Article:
Roof Hail Storm Damage

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Collin County Hail Storm Damage to Roofs caused by Hazards include 60 mph wind gusts and half dollar size hail. Hail damage to vehicles roofs and skylights, expect wind damage to roofing, siding, and trees. locations impacted heaviest with hail and wind damage in Collin county include, mckinney, bonham, anna, princeton, farmersville, leonard, lowry crossing, honey grove, wolfe city, celeste, dodd city, bailey, bonham state park, melissa, blue ridge, trenton, new hope, ladonia, weston and pecan gap. Roof Hail Storm Damage [2ndkey]


21968284 – man with flip-flops standing on the grass with hails after hailstorm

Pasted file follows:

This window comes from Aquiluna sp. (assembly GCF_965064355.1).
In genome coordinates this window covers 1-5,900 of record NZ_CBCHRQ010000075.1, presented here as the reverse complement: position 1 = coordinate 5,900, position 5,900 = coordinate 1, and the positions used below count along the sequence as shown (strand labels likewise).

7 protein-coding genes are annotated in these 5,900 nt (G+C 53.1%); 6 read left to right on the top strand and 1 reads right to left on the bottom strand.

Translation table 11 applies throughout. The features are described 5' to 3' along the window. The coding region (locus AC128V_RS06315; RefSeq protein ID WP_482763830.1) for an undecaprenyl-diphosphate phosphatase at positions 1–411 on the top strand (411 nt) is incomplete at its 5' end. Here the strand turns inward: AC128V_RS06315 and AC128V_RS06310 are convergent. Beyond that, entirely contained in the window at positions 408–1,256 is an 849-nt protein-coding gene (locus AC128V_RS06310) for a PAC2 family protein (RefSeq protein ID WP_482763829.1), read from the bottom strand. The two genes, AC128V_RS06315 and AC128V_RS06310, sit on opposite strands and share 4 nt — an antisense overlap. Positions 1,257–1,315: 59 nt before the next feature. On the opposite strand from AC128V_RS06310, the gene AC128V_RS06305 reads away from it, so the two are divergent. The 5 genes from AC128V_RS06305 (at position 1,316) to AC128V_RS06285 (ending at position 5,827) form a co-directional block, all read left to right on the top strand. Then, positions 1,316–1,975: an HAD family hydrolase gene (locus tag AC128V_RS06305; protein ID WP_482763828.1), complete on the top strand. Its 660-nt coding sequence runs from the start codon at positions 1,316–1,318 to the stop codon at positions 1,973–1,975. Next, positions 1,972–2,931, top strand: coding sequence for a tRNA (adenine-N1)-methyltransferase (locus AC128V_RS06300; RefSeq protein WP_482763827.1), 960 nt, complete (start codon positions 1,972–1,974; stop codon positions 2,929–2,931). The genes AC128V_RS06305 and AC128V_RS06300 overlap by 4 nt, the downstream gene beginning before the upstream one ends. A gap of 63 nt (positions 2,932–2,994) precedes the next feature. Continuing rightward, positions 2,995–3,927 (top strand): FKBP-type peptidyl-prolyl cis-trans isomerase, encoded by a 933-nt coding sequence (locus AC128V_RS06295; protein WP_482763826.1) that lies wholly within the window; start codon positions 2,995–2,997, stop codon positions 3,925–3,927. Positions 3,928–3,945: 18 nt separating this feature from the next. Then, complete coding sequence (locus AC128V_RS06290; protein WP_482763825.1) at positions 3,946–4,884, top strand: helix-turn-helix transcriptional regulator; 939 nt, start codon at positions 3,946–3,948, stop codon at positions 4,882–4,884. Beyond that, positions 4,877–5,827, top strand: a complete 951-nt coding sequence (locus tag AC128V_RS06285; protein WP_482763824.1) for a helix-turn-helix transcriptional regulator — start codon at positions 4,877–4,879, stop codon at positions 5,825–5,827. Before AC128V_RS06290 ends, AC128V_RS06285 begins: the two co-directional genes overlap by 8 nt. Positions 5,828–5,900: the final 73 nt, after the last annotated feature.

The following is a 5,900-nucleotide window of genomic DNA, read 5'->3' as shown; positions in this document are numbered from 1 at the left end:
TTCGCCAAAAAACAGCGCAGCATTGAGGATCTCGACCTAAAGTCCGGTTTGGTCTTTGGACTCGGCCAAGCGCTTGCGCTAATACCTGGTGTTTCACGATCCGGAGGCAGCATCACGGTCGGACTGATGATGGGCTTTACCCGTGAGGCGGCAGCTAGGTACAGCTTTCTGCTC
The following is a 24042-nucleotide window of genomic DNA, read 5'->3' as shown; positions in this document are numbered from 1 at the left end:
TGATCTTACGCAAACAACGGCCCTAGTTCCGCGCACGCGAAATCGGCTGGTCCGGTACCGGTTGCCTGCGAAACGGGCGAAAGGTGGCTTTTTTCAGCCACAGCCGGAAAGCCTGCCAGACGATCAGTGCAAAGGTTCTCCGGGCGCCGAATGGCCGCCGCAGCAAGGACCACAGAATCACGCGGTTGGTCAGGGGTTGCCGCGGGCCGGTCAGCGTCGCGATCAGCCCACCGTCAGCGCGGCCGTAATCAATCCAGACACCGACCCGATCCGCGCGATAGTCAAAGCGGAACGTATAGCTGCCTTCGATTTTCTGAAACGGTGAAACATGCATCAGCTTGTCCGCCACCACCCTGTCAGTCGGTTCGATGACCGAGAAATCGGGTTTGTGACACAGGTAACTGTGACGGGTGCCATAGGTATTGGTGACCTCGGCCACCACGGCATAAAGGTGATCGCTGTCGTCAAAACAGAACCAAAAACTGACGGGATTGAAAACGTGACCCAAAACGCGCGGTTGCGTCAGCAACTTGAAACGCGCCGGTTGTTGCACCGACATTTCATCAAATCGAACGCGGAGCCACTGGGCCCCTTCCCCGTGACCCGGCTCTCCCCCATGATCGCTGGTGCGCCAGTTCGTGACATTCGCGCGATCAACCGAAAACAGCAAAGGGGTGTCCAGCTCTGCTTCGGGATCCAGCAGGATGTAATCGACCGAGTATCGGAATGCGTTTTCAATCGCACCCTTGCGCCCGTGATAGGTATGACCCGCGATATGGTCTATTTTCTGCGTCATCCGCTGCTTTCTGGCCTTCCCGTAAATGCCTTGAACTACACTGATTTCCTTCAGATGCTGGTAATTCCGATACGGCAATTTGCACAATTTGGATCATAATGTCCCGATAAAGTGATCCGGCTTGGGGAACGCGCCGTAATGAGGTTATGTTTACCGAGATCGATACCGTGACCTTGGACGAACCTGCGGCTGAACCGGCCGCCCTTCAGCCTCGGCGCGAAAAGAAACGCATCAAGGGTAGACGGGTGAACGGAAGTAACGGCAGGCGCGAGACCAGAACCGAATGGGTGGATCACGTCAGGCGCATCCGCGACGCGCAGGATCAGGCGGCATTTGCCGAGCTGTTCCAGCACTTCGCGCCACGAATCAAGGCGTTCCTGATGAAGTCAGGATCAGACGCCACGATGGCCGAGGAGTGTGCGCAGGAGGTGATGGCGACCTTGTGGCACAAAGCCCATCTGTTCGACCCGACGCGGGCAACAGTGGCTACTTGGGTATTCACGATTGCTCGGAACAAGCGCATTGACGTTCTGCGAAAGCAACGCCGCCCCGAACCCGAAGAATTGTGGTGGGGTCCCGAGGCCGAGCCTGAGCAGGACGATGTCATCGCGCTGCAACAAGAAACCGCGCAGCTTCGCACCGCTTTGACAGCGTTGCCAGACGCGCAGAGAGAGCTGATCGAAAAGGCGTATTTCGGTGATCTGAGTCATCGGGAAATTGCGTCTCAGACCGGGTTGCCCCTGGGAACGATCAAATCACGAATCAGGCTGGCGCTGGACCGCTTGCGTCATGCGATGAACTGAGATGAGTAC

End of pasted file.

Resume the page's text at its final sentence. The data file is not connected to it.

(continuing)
Collin County & north central texas storm damage roofs. Roof tarping will help prevent leaking roof into the attic area until the roof can be fully replaced. Asphalt and Composition Shingles Hail Damage Random damage with no discernable pattern. Hail hits that are black in color. Loss of granules, which may expose the roof felt. Asphalt and/or mat that appears shiny. Hail hits that are soft to the touch, like the bruise on an apple. Roof Hail Storm Damage [2ndkey] Less than 1 inch: When smaller than an inch, or about the size of a quarter, hail can inflict damage to asphalt roofing. Greater than 2 inches: Any hail greater than 2 inches will almost always cause some level of hail damage to an asphalt roof. A roof is part of a building envelope. It is the covering on the uppermost part of a building or shelter which provides protection from animals and weather, notably rain or snow, but also heat, wind and sunlight. The word also denotes the framing or structure which supports that covering. Tallent Roofing Inc The characteristics of a roof are dependent upon the purpose of the building that it covers, the available roofing materials and the local traditions of construction and wider concepts of architectural design and practice and may also be governed by local or national legislation. Roof Hail Storm Damage [2ndkey] In most countries a roof protects primarily against rain. A verandah may be roofed with material that protects against sunlight but admits the other elements. The roof of a garden conservatory protects plants from cold, wind, and rain, but admits light. Roof Hail Storm Damage [2ndkey] Tallent Roofing Inc An asphalt shingle is a type of wall or roof shingle that uses asphalt for waterproofing. It is one of the most widely used roofing covers in North America because it has a relatively inexpensive up-front cost and is fairly simple to install. Roof Hail Storm Damage [2ndkey] Roofing repair from Texas storm hail damaged roofs. Re Roofing Service, Roof Companies, Gutter Repair, Roof Repair, New Roof Estimates, Roof Hail Storm Damage [2ndkey] Tallent Roofing Inc Types of Roofing Shingles, different types of shingles provide different levels of protection and warranty against inciement weather. Most brands are guaranteed to resist straight line wind roof damage and hail damage roof. Roof Hail Storm Damage [2ndkey] Tallent Roofing Inc A ridge cap on a 3-tab asphalt shingle roof is composed of individual shingle “tabs” folded over the ridge and nailed partially overlapping one-another An asphalt shingle is a type of wall or roof shingle that uses asphalt for waterproofing. It is one of the most widely used roofing covers in North America because it has a relatively inexpensive up-front cost and is fairly simple to install. Roof Hail Storm Damage [2ndkey] Tallent Roofing Inc Qualities Of Asphalt Shingles Asphalt shingles have varying qualities which help them survive wind, hail, or fire damage and discoloration. * The American Society of Testing Materials (ASTM) has developed specifications for roof shingles: ASTM D 225-86 (Asphalt Shingles (Organic Felt) Surfaced with Mineral Granules) and ASTM D3462-87 (Asphalt Shingles Made from Glass Felt and Surfaced with Mineral Granules), ASTM D3161, Standard Test Method for Wind-Resistance of Asphalt Shingles (2005), Roof Hail Storm Damage [2ndkey] Tallent Roofing Inc * Many shapes and textures of asphalt shingles are available: 3 tab, jet, “signature cut”, Art-Loc, t-lock, tie lock, etc. Architectural (laminated) shingles are a multi-layer, laminated shingle which gives more varied, contoured visual effect to a roof surface and add more resistance for water. These shingles are designed to avoid repetitive patterns in the shingle appearance. Hip and ridge lines can have either standard 3-tab shingles cut to fit. Manufacturers also make specialized shingles for these areas. Roof Hail Storm Damage [2ndkey] Starter shingles are also required and, because they are not visible after installation is complete, the use of extra shingles (commonly referred to as ‘waste’) are used here. However, manufacturers also make a specialized starter row shingle. The use of specialized ridge/hip shingles and the use of specialized starter row shingles, results in decreased labor expenses in exchange for an increase in material cost. Laminated shingles are heavier and more durable than traditional 3-tab shingle designs. Roof Hail Storm Damage [2ndkey] * Solar reflecting shingles help reduce air conditioning costs in hot climates by being a better reflective surface. * Wind damage: Asphalt shingles come in varying resistance to wind damage. Shingles with the highest fastener pull through resistance, bond strength of the self seal adhesive, properly nailed will resist wind damage the best. Extra precautions can be taken in high wind areas to fasten a durable underlayment and/or seal the plywood seams in the event the shingles are blown off.  Roof Hail Storm Damage [2ndkey] UL 997 Wind Resistance of Prepared Roof Covering Materials class 1 is best Wind Resistance roof standard and ASTM D 3161 class F is best for bond strength. * Hail damage: Hail storms in Texas can damage asphalt shingles. For impact resistance UL 2218 Class 4 is best. This increases survivability from hail storms but the shingles become more susceptible to hail damage with age. * Fire resistance: Forest fires and other exterior fires risk roofs catching on fire. Fiberglass shingles have a better, class A, flame spread rating based on UL 790, and ASTM E 108 testing. Organic shingles have a class C rating. Roof Hail Storm Damage [2ndkey] Tallent Roofing Inc * Algae resistance Algae is not believed to damage asphalt shingles but it may be objectionable aesthetically. Different treatment methods are used to prevent discoloration from algae growth on the roof. Moss feeds on algae and any other debris on the roof. Some manufactures offer a 5- to 10-year warranty against algae growth on their algae resistant shingles. Roof Hail Storm Damage [2ndkey] Tallent Roofing Inc * Locking shingles: Special asphalt shingles are designed to lock together called tie lock or T lock. * Durability Shingle durability is ranked by warranted life, ranging from 20 years to lifetime warranties are available. However a stated warranty is not a guarantee of durability. A shingle manufacturer’s warrantie may pro-rate repair costs, cover materials only, have different warranty periods for different types of damage, and transfer to another owner. Roof Hail Storm Damage [2ndkey] Tallent Roofing Inc about ASHALT SHINGLES Shingles tend to last longer where the weather stays consistent, either consistently warm, or consistently cool. Thermal shock can damage shingles, when the ambient temperature changes dramatically within a very short period of time. Roof Hail Storm Damage [2ndkey] “Experiments…have noted that the greatest cause of asphalt shingle aging is thermal loading.” Over time the asphalt becomes oxidized and becomes brittle. Roof orientation and ventilation can extend the service life of a roof by reducing temperatures. Shingles should not be applied when temperatures are below 10 °C (50 °F), as each shingle must seal to the layer below it to form a monolithic structure. The underlying exposed asphalt must be softened by sunlight and heat to form a proper bond.   Left: Example of faster asphalt shingle wear along eaves due to channeled water running down the roof. Right: Severe shrinkage resulting in tearing away of entire flaps. Water running down the roof can seep around the exposed nails into the interior space. The protective nature of asphalt shingles primarily comes from the long-chain hydrocarbons impregnating the paper. Over time in the hot sun, the hydrocarbons soften and when rain falls the hydrocarbons are gradually washed out of the shingles and down onto the ground. Along eaves and complex rooflines more water is channeled so in these areas the loss occurs more quickly. Eventually the loss of the heavy oils causes the fibers to shrink, exposing the nail heads under the shingle flaps. The shrinkage also breaks up the surface coating of sand adhered to the surface of the paper, and eventually causes the paper to begin to tear itself apart. Once the nail heads are exposed, water running down the roof can seep into the building around the nail shank, resulting in rotting of roof building materials and causing moisture damage to ceilings and paint inside. HAIL DAMAGE ROOF Hail is a form of solid precipitation. It is distinct from ice pellets (American sleet), though the two are often confused. It consists of balls or irregular lumps of ice, each of which is called a hailstone. Ice pellets (American sleet) fall generally in cold weather while hail growth is greatly inhibited during cold surface temperatures Hail can cause serious damage, notably to automobiles, aircraft, skylights, glass-roofed structures, livestock, and most commonly, farmers’ crops.  Hail damage to roofs often goes unnoticed until further structural damage is seen, such as leaks or cracks. It is hardest to recognize hail damage on shingled roofs and flat roofs, but all roofs have their own hail damage detection problems. Metal roofs are fairly resistant to hail damage, but may accumulate cosmetic damage in the form of dents and damaged coatings. Hail is one of the most significant thunderstorm hazards to aircraft. When hailstones exceed 0.5 inches (13 mm) in diameter, planes can be seriously damaged within seconds. The hailstones accumulating on the ground can also be hazardous to landing aircraft. Hail is also a common nuisance to drivers of automobiles, severely denting the vehicle and cracking or even shattering windshields and windows. Wheat, corn, soybeans, and tobacco are the most sensitive crops to hail damage. Hail is one of Canada’s most expensive hazards. Rarely, massive hailstones have been known to cause concussions or fatal head trauma. Hailstorms have been the cause of costly and deadly events throughout history. One of the earliest known incidents occurred around the 9th century in Roopkund, Uttarakhand, India, where 200 to 600 nomads seem to have died of injuries from hail the size of cricket balls. The largest hailstone in terms of diameter and weight ever recorded in the United States fell on July 23, 2010 in Vivian, South Dakota; it measured 8 inches (20 cm) in diameter and 18.62 inches (47.3 cm) in circumference, weighing in at 1.93 pounds (0.88 kg). This broke the previous record for diameter set by a hailstone 7 inches diameter and 18.74 inches circumference (still the greatest circumference hailstone) which fell in Aurora, Nebraska in the United States on June 22, 2003, as well as the record for weight, set by a hailstone of 1.67 pounds (0.76 kg) that fell in Coffeyville, Kansas in 1970 FLAT ROOF TPO MATERIALS A flat roof is a roof which is almost level in contrast to the many types of sloped roofs. The slope of a roof is properly known as its pitch and flat roofs have up to approximately 10°. Flat roofs are an ancient form mostly used in arid climates and allow the roof space to be used as a living space or a living roof. Flat roofs, or “low-slope” roofs, are also commonly found on commercial buildings throughout the world. The National Roofing Contractors Association defines a low-slope roof as having a slope of 3-in-12 or less Flat roofs Flat roofs exist all over the world and each area has its own tradition or preference for materials used.Roof Hail Storm Damage [2ndkey] In warmer climates, where there is less rainfall and freezing is unlikely to occur, many flat roofs are simply built of masonry or concrete and this is good at keeping out the heat of the sun and cheap and easy to build where timber is not readily available. In areas where the roof could become saturated by rain and leak, or where water soaked into the brickwork could freeze to ice and thus lead to ‘blowing’ (breaking up of the mortar/brickwork/concrete by the expansion of ice as it forms) these roofs are not suitable. Flat roofs are characteristic of the Egyptian, Persian, and Arabian styles of architecture. In such areas, single-ply roofing is one of the best roofing options as single-ply membrane is best suited for all types of weather. Construction methods Any sheet of material used to cover a flat or low-pitched roof is usually known as a membrane and the primary purpose of these membranes is to waterproof the roof area. Materials that cover flat roofs typically allow the water to run off from a slight inclination or camber into a gutter system. Water from some flat roofs such as on garden sheds sometimes flows freely off the edge of a roof, though gutter systems are of advantage in keeping both walls and foundations dry. Gutters on smaller roofs often lead water directly onto the ground, or better, into a specially made soakaway. Gutters on larger roofs usually lead water into the rainwater drainage system of any built up area. Occasionally, however, flat roofs are designed to collect water in a pool, usually for aesthetic purposes, or for rainwater buffering. Traditionally most flat roofs in the western world make use of tar or asphalt more usually felt paper applied over roof decking to keep a building watertight. The felt paper is in turn covered with a flood coat of bitumen (asphalt or tar) and then gravel to keep the sun’s heat, UV rays and weather off it and helps protect it from cracking or blistering and degradation. Roof decking is usually of plywood, chipboard or OSB boards (OSB = Oriented Strand Board, also known as Sterling board) of around 18mm thickness, steel or concrete. The mopping of bitumen is applied in two or more coats (usually 3 or 4) as a hot liquid, heated in a kettle. A flooded coat of bitumen is applied over the felts and gravel is embedded in the hot bitumen. A main reason for failure of these traditional roofs is ignorance or lack of maintenance where people or events cause the gravel to be moved or removed from the roof membrane, commonly called a built-up roof, thus exposing it to weather and sun. Cracking and blistering occurs and eventually water gets in. Roofing felts are usually a ‘paper’ or fiber material impregnated in bitumen. As gravel cannot protect tarpaper surfaces where they rise vertically from the roof such as on parapet walls or upstands, the felts are usually coated with bitumen and protected by sheet metal flashings. In some microclimates or shaded areas these rather ‘basic’ felt roofs can last well in relation to the cost of materials purchase and cost of laying them, however the cost of modern membranes such as EPDM has come down over recent years to make them more and more affordable. There are now firms supplying modern alternatives. If a leak does occur on a flat roof, damage often goes unnoticed for considerable time as water penetrates and soaks the decking and any insulation and/or structure beneath. This can lead to expensive damage from the rot which often develops and if left can weaken the roof structure. There are health risks to people and animals breathing the mould spores: the severity of this health risk remains a debated point. While the insulation is wet, the “R” value is essentially destroyed. If dealing with an organic insulation, the most common solution is removing and replacing the damaged area. If the problem is detected early enough, the insulation may be saved by repairing the leak, but if it has progressed to creating a sunken area, it may be too late. One problem with maintaining flat roofs is that if water does penetrate the barrier covering (be it traditional or a modern membrane), it can travel a long way before causing visible damage or leaking into a building where it can be seen. Thus, it is not easy to find the source of the leak in order to repair it. Once underlying roof decking is soaked, it often sags, creating more room for water to accumulate and further worsening the problem. Another common reason for failure of flat roofs is lack of drain maintenance where gravel, leaves and debris block water outlets (be they spigots, drains, downpipes or gutters). This causes a pressure head of water (the deeper the water, the greater the pressure) which can force more water into the smallest hole or crack. In colder climates, puddling water can freeze, breaking up the roof surface as the ice expands. It is therefore important to maintain your flat roof to avoid excessive repair. An important consideration in tarred flat roof quality is knowing that the common term ‘tar’ applies to rather different products: tar or pitch (which is derived from wood resins), coal tar, asphalt and bitumen. Some of these products appear to have been interchanged in their use and are sometimes used inappropriately, as each has different characteristics, for example whether or not the product can soak into wood, its anti-fungal properties and its reaction to exposure to sun, weather, and varying temperatures. Modern flat roofs can use single large factory-made sheets such as EPDM synthetic rubber, PVC (polyvinyl chloride), TPO (thermplastic polyolefin) etc. Although usually of excellent quality, one-piece membranes are called single plies are used today on many large commercial buildings. Modified bitumen mebranes which are widely available in one metre widths are bonded together in either hot or cold seaming processes during the fitting process, where labour skill and training play a large part in determining the quality of roof protection attained. Reasons for not using one-piece membranes include practicality and cost: on all but the smallest of roofs it can be difficult to lift a huge and heavy membrane (a crane or lift is required) and if there is any wind at all it can be difficult to control and bond the membrane smoothly and properly to the roof. Detailing of these systems also plays a part in success or failure: In some systems ready-made details (such as internal and external corners, through-roof pipe flashings, cable or skylight flashings etc.) are available from the membrane manufacturer and can be well bonded to the main sheet, whereas with materials such as tar papers this is usually not the case – a fitter has to construct these shapes on-site. Success depends largely on their levels of skill, enthusiasm and training – results can vary hugely. Metals are also used for flat roofs: lead (welded or folded-seamed), tin (folded, soldered or folded-seamed) or copper. These are often expensive options and vulnerable to being stolen and sold as scrap metal. Flat roofs tend to be sensitive to human traffic. Anything which produces a crack or puncture in the waterproofing membrane can quite readily lead to leaks. Flat roofs can fail, for example; when subsequent work is carried out on the roof, when new through-roof service pipes/cables are installed or when plant such as air conditioning units are installed. A good roofer should be called to make sure the roof is left properly watertight before it is left. In trafficked areas, proper advisory/warning signs should be put up and walkways of rubber matting, wooden or plastic duck-boarding etc. should be installed to protect the roof membrane. On some membranes, even stone or concrete paving can be fitted. For one-off works, old carpet or smooth wooden planks for workers to walk or stand on will usually provide reasonable protection. Traditionally the smelly, hot, physically demanding and sometimes dangerous work of tarring flat roofs has often meant that uneducated fitters of doubtful reputation have done work to a poor standard: This together with a lack of regular inspection and maintenance has meant that flat roofs have a poor reputation and there is an unwillingness to retain or to build them, which is unfortunate, given the potential usefulness of flat areas, the more so with the excellent performance of modern membranes, many of which come with long warranties and provide an excellent roof covering. Protected Membrane Roof A protected membrane roof is a roof where thermal insulation or another material is located above the waterproofing membrane. Modern green roofs are a type of protected membrane roof. This development has been made possible by the creation of waterproofing membrane materials that are tolerant of supporting a load and the creation of thermal insulation that is not easily damaged by water. Frequently, rigid panels made of extruded polystyrene are used in PMR construction. The chief benefit of PMR roof design is that the covering protects the waterproofing membrane from thermal shock, ultraviolet light and mechanical damage. One potential disadvantage of protected membrane roof construction is the need for structural strength to support the weight of ballast that prevents wind from moving rigid foam panels or the weight of plants and growth media for a green roof. However, when flat roofs are constructed in temperate climates, the need to support snow loadmakes additional structural strength a common consideration in any event. ROOF PITCH Roof pitch The pitch of a roof is its vertical rise divided by its horizontal span (or “run”), what is called “slope” in geometry and stair construction, or the tangent function in trigonometry. In the imperial measurement systems it is typically expressed with the rise first and run second. In the USA, the run is denominated by the number 12, giving a ratio of how many inches of rise or fall there are to each 12 inches (one foot) of run. For example, 3:12, 4:12, 5:12, and so on. Countries which use metric measurement systems use a degree angle, or what fall there is per unit of run, and expressed as a “1 in x” slope, a 1 in 1 slope being 45°. Where convenient, the least common multiple is used, e.g. a 3 in 4 slope, rather than “9 in 12” or “1 in 1 1/3”. The pitch matters for a variety of reasons including the type of roofing material used, walkability, proportions to the building as a whole which is sometimes a critical factor in some architectural styles such as a steep pitch in Gothic architecture and a low pitch in Classical architecture, and combinations of pitches form distinctive roof shapes such as a gambrel roof. The basic ranges of pitch are not uniformly defined but range from flat, which are not perfectly flat but sloped to drain water up to 1/2:12 to 2:12 ( 1 in 24 to 1 in 6); low-slope roofing requires special materials and techniques to avoid leaks and ranges from 1:12 (2:12) to 4:12 (1 in 3); conventional from 4:12 (1 in 3) to 9:12 (3 in 4); and steep-slope roofing is above 9:12 (3 in 4)(21:12) (7 in 4) and may require extra fasteners. US convention is to use whole numbers when even (e.g. “three in twelve”) or the nearest single or two-digit fraction when not (e.g. either “five and a quarter in twelve” or “five point two-five in twelve”, each expressed numerically as 5.25:12). Definitions vary on when a roof is considered pitched. In degrees, 10° (2 in 12 or 1 in 6) is considered a minimum. The exact roof slope in degrees is given by the arctangent. For example: arctan(3/12)=14.0° The primary purpose of pitching a roof is to redirect water and snow. Thus, pitch is typically greater in areas of high rain or snowfall. The steep roof of the tropical Papua New Guinea longhouse, for example, sweeps almost to the ground. The high, steeply-pitched gabled roofs of northern Europe are typical in regions of heavy snowfall. In some areas building codes require a minimum slope. Buffalo, New York and Montreal, Quebec, Canada, specify 6 in 12, a pitch of approximately 26.6 degrees. Carpenters frame rafters on an angle to “pitch” a roof. Gable and other multi-pitched roofs allow for lower primary structures with a corresponding reduction in framing and sheathing materials.  Display of roof pitches 1/12 through 3/2. This graphic uses run/rise, the inverse of the convention described in the article.  Thatch is one of the oldest roofing materials and needs a steep pitch to drain properly  Some types of stone roofs have a very restrictive roof pitch, too low a pitch the roof will leak, too much pitch the loose stones will slide off.  Shingled roofs with pitches too steep to walk on require a staging of planks on roof brackets. Slater at work, Rothesay, Isle of Bute In building construction, roof pitch is a numerical measure of the steepness of a roof. Roofs may be functionally flat or “pitched”. A roof may also provide additional living space, for example a outdoor roof patio garden The elements in the design of a roof are: * the material * the construction * the durability Support Main article: Domestic roof construction  The roof of a library in Sweden The supporting structure of a roof usually comprises beams that are long and of strong, fairly rigid material such as timber, and since the mid-19th century, cast iron or steel. In countries that use bamboo extensively, the flexibility of the material causes a distinctive curving line to the roof, characteristic of Oriental architecture. Timber lends itself to a great variety of roof shapes. The timber structure can fulfil an aesthetic as well as practical function, when left exposed to view. Stone lintels have been used to support roofs since prehistoric times, but cannot bridge large distances. The stone arch came into extensive use in the ancient Roman period and in variant forms could be used to span spaces up to 140 feet (43 m) across. The stone arch or vault, with or without ribs, dominated the roof structures of major architectural works for about 2,000 years, only giving way to iron beams with the Industrial Revolution and the designing of such buildings as Paxton’s Crystal Palace, completed 1851. With continual improvements in steel girders, these became the major structural support for large roofs, and eventually for ordinary houses as well. Another form of girder is the reinforced concrete beam, in which metal rods are encased in concrete, giving it greater strength under tension. Slate is an ideal, and durable material, while in the Swiss Alps roofs are made from huge slabs of stone, several inches thick. The slate roof is often considered the best type of roofing. A slate roof may last 75 to 150 years, and even longer. However, slate roofs are often expensive to install – in the USA, for example, a slate roof may have the same cost as the rest of the house. Often, the first part of a slate roof to fail is the fixing nails; they corrode, allowing the slates to slip. In the UK, this condition is known as “nail sickness”. Because of this problem, fixing nails made of stainless steel or copper are recommended, and even these must be protected from the weather. Asbestos, usually in bonded corrugated panels, has been used widely in the 20th century as an inexpensive, non-flammable roofing material with excellent insulating properties. Health and legal issues involved in the mining and handling of asbestos products means that it is no longer used as a new roofing material. However, many asbestos roofs continue to exist, particularly in South America and Asia. Roofs made of cut turf (modern ones known as green roofs, traditional ones as sod roofs) have good insulating properties and are increasingly encouraged as a way of “greening” the Earth. Adobe roofs are roofs of clay, mixed with binding material such as straw or animal hair, and plastered on lathes to form a flat or gently sloped roof, usually in areas of low rainfall. In areas where clay is plentiful, roofs of baked tiles have been the major form of roofing. The casting and firing of roof tiles is an industry that is often associated with brickworks. While the shape and colour of tiles was once regionally distinctive, now tiles of many shapes and colours are produced commercially, to suit the taste and pocketbook of the purchaser. Sheet metal in the form of copper and lead has also been used for many hundreds of years. Both are expensive but durable, the vast copper roof of Chartres Cathedral, oxidised to a pale green colour, having been in place for hundreds of years. Lead, which is sometimes used for church roofs, was most commonly used as flashing in valleys and around chimneys on domestic roofs, particularly those of slate. Copper was used for the same purpose. Functions Insulation Because the purpose of a roof is to protect people and their possessions from climatic elements, the insulating properties of a roof are a consideration in its structure and the choice of roofing material. Some roofing materials, particularly those of natural fibrous material, such as thatch, have excellent insulating properties. For those that do not, extra insulation is often installed under the outer layer. In developed countries, the majority of dwellings have a ceiling installed under the structural members of the roof. The purpose of a ceiling is to insulate against heat and cold, noise, dirt and often from the droppings and lice of birds who frequently choose roofs as nesting places. Concrete tiles can be used as insulation. When installed leaving a space between the tiles and the roof surface, it can reduce heating caused by the sun. Forms of insulation are felt or plastic sheeting, sometimes with a reflective surface, installed directly below the tiles or other material; synthetic foam batting laid above the ceiling and recycled paper products and other such materials that can be inserted or sprayed into roof cavities. So called Cool roofs are becoming increasingly popular, and in some cases are mandated by local codes. Cool roofs are defined as roofs with both high reflectivity and high thermal emittance. Poorly insulated and ventilated roofing can suffer from problems such as the formation of ice dams around the overhanging eaves in cold weather, causing water from melted snow on upper parts of the roof to penetrate the roofing material. Ice dams occur when heat escapes through the uppermost part of the roof, and the snow at those points melts, refreezing as it drips along the shingles, and collecting in the form of ice at the lower points. This can result in structural damage from stress, including the destruction of gutter and drainage systems. Drainage The primary job of most roofs is to keep out water. The large area of a roof repels a lot of water, which must be directed in some suitable way, so that it does not cause damage or inconvenience. Flat roof of adobe dwellings generally have a very slight slope. In a Middle Eastern country, where the roof may be used for recreation, it is often walled, and drainage holes must be provided to stop water from pooling and seeping through the porous roofing material. Similar problems, although on a very much larger scale, confront the builders of modern commercial properties which often have flat roofs. Because of the very large nature of such roofs, it is essential that the outer skin be of a highly impermeable material. Most industrial and commercial structures have conventional roofs of low pitch. In general, the pitch of the roof is proportional to the amount of precipitation. Houses in areas of low rainfall frequently have roofs of low pitch while those in areas of high rainfall and snow, have steep roofs. The longhouses of Papua New Guinea, for example, being roof-dominated architecture, the high roofs sweeping almost to the ground. The high steeply-pitched roofs of Germany and Holland are typical in regions of snowfall. In parts of North America such as Buffalo, USA or Montreal, Canada, there is a required minimum slope of 6 inches in 12 inches, a pitch of 30 degrees. There are regional building styles which contradict this trend, the stone roofs of the Alpine chalets being usually of gentler incline. These buildings tend to accumulate a large amount of snow on them, which is seen as a factor in their insulation. The pitch of the roof is in part determined by the roofing material available, a pitch of 3/12 or greater slope generally being covered with asphalt shingles, wood shake, corrugated steel, slate or tile. The water repelled by the roof during a rainstorm is potentially damaging to the building that the roof protects. If it runs down the walls, it may seep into the mortar or through panels. If it lies around the foundations it may cause seepage to the interior, rising damp or dry rot. For this reason most buildings have a system in place to protect the walls of a building from most of the roof water. Overhanging eaves are commonly employed for this purpose. Most modern roofs and many old ones have systems of valleys, gutters, waterspouts, waterheads and drainpipes to remove the water from the vicinity of the building. In many parts of the world, roof water is collected and stored for domestic use. Areas prone to heavy snow benefit from a metal roof because their smooth surfaces shed the weight of snow more easily and resist the force of wind better than a wood shingle or a concrete tile roof. Roof Hail Storm Damage [2ndkey]